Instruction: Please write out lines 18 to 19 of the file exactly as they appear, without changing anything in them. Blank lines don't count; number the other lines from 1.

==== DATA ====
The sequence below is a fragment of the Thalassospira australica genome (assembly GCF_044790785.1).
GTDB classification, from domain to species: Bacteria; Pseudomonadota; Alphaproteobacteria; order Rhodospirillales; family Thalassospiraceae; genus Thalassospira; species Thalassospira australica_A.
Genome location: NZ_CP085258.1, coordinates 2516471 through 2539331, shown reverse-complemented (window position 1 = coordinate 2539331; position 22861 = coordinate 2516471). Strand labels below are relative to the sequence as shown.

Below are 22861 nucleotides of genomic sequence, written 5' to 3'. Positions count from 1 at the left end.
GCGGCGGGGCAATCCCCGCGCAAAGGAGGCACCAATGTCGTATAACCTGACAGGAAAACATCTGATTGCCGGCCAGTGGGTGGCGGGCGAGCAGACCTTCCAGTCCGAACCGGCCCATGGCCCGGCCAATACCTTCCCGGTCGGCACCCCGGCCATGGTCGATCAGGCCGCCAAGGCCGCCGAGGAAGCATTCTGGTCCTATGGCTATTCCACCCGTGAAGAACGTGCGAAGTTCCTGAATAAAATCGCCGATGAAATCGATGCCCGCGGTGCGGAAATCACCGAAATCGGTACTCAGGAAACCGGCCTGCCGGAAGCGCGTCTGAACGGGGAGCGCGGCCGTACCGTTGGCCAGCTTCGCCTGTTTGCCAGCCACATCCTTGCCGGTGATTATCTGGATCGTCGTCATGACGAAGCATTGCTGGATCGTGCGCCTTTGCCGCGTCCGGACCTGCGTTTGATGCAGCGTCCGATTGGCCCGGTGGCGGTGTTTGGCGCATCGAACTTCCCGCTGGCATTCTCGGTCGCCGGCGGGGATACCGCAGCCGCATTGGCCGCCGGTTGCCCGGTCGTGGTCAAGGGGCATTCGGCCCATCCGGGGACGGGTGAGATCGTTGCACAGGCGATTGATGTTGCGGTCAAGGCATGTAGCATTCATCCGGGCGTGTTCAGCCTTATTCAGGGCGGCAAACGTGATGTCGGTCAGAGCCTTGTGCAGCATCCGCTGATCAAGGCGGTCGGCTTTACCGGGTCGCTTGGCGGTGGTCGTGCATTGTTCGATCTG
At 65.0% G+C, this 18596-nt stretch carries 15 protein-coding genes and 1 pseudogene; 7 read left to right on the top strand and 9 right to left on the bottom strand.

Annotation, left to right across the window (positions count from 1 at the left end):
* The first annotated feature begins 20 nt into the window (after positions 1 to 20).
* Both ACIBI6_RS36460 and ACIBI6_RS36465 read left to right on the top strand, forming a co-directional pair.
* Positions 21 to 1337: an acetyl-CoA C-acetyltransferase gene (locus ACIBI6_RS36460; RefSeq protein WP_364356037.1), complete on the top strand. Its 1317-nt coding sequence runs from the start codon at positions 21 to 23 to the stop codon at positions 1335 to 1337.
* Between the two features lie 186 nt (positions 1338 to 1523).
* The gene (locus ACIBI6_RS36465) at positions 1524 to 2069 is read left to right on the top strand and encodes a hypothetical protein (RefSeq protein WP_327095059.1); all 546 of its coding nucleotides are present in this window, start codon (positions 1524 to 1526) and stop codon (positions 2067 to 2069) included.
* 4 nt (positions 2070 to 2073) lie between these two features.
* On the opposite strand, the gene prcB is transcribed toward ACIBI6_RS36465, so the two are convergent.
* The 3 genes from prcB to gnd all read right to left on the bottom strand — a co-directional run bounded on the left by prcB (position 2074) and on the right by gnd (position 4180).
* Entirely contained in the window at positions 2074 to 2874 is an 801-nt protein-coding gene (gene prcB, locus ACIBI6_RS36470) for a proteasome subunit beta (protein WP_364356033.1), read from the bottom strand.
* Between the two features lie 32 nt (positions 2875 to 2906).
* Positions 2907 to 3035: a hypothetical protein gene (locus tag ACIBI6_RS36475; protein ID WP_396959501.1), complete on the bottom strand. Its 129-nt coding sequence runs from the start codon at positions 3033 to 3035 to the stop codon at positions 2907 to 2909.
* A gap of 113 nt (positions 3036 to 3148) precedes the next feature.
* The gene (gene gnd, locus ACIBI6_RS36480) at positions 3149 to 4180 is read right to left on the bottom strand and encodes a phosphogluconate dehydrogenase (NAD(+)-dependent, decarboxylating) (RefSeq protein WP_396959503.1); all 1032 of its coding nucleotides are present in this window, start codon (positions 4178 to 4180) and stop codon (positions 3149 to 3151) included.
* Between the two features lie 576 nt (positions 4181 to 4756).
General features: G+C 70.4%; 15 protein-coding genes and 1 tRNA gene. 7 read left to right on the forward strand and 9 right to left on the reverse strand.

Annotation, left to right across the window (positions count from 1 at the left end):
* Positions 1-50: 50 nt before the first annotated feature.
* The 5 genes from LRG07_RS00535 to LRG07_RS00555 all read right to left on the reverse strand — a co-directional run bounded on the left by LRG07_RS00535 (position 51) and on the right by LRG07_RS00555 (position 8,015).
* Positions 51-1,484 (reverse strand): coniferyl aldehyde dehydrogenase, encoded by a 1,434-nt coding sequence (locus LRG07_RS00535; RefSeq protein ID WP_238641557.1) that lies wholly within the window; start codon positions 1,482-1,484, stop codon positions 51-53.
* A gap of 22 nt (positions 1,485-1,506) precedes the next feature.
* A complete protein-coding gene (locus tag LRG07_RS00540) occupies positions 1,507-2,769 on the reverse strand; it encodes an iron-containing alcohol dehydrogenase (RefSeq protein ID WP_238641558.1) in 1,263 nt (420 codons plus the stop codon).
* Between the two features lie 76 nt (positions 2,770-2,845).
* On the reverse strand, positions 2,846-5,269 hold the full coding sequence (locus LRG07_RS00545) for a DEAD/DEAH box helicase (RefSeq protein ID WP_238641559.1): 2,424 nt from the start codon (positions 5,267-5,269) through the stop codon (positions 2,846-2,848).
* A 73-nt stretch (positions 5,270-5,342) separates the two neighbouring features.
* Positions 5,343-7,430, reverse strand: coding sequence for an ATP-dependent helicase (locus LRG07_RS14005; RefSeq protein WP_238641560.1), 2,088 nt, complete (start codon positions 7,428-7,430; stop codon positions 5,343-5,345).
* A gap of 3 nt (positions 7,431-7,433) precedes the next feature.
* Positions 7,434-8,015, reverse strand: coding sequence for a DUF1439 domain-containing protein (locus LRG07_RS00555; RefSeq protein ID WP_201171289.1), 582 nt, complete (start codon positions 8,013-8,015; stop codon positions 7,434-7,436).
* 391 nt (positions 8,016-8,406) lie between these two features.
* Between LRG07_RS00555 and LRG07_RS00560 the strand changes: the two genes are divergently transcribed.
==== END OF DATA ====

* Positions 2907 to 3035: a hypothetical protein gene (locus tag ACIBI6_RS36475; protein ID WP_396959501.1), complete on the bottom strand. Its 129-nt coding sequence runs from the start codon at positions 3033 to 3035 to the stop codon at positions 2907 to 2909.
* A gap of 113 nt (positions 3036 to 3148) precedes the next feature.